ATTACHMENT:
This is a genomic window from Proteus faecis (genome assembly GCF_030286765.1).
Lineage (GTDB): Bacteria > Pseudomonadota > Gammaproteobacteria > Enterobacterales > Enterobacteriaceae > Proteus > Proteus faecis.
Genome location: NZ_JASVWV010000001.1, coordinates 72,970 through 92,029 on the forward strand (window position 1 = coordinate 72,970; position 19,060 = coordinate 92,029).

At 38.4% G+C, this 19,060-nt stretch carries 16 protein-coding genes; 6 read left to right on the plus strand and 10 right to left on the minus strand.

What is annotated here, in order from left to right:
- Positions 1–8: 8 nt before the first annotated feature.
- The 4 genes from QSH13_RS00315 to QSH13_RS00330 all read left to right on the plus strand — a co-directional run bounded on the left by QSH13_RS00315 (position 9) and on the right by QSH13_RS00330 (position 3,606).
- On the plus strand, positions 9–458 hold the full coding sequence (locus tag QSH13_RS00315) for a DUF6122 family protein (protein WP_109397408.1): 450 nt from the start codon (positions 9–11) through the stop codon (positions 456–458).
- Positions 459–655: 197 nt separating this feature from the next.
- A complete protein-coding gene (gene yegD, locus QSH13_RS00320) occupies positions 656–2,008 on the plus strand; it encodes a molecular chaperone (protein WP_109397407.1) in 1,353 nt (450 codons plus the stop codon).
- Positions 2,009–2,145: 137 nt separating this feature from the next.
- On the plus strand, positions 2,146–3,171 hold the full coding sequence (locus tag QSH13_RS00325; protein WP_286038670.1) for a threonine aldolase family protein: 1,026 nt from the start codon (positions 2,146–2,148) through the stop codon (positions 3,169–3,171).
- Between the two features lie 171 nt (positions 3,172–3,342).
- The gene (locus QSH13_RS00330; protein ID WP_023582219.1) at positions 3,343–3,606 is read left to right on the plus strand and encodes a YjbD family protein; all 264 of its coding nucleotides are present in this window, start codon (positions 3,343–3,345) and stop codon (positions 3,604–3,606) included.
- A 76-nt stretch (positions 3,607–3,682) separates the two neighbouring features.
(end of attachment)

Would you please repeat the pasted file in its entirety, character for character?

This is a genomic window from Proteus faecis (genome assembly GCF_030286765.1).
Lineage (GTDB): Bacteria > Pseudomonadota > Gammaproteobacteria > Enterobacterales > Enterobacteriaceae > Proteus > Proteus faecis.
Genome location: NZ_JASVWV010000001.1, coordinates 72,970 through 92,029 on the forward strand (window position 1 = coordinate 72,970; position 19,060 = coordinate 92,029).

At 38.4% G+C, this 19,060-nt stretch carries 16 protein-coding genes; 6 read left to right on the plus strand and 10 right to left on the minus strand.

What is annotated here, in order from left to right:
- Positions 1–8: 8 nt before the first annotated feature.
- The 4 genes from QSH13_RS00315 to QSH13_RS00330 all read left to right on the plus strand — a co-directional run bounded on the left by QSH13_RS00315 (position 9) and on the right by QSH13_RS00330 (position 3,606).
- On the plus strand, positions 9–458 hold the full coding sequence (locus tag QSH13_RS00315) for a DUF6122 family protein (protein WP_109397408.1): 450 nt from the start codon (positions 9–11) through the stop codon (positions 456–458).
- Positions 459–655: 197 nt separating this feature from the next.
- A complete protein-coding gene (gene yegD, locus QSH13_RS00320) occupies positions 656–2,008 on the plus strand; it encodes a molecular chaperone (protein WP_109397407.1) in 1,353 nt (450 codons plus the stop codon).
- Positions 2,009–2,145: 137 nt separating this feature from the next.
- On the plus strand, positions 2,146–3,171 hold the full coding sequence (locus tag QSH13_RS00325; protein WP_286038670.1) for a threonine aldolase family protein: 1,026 nt from the start codon (positions 2,146–2,148) through the stop codon (positions 3,169–3,171).
- Between the two features lie 171 nt (positions 3,172–3,342).
- The gene (locus QSH13_RS00330; protein ID WP_023582219.1) at positions 3,343–3,606 is read left to right on the plus strand and encodes a YjbD family protein; all 264 of its coding nucleotides are present in this window, start codon (positions 3,343–3,345) and stop codon (positions 3,604–3,606) included.
- A 76-nt stretch (positions 3,607–3,682) separates the two neighbouring features.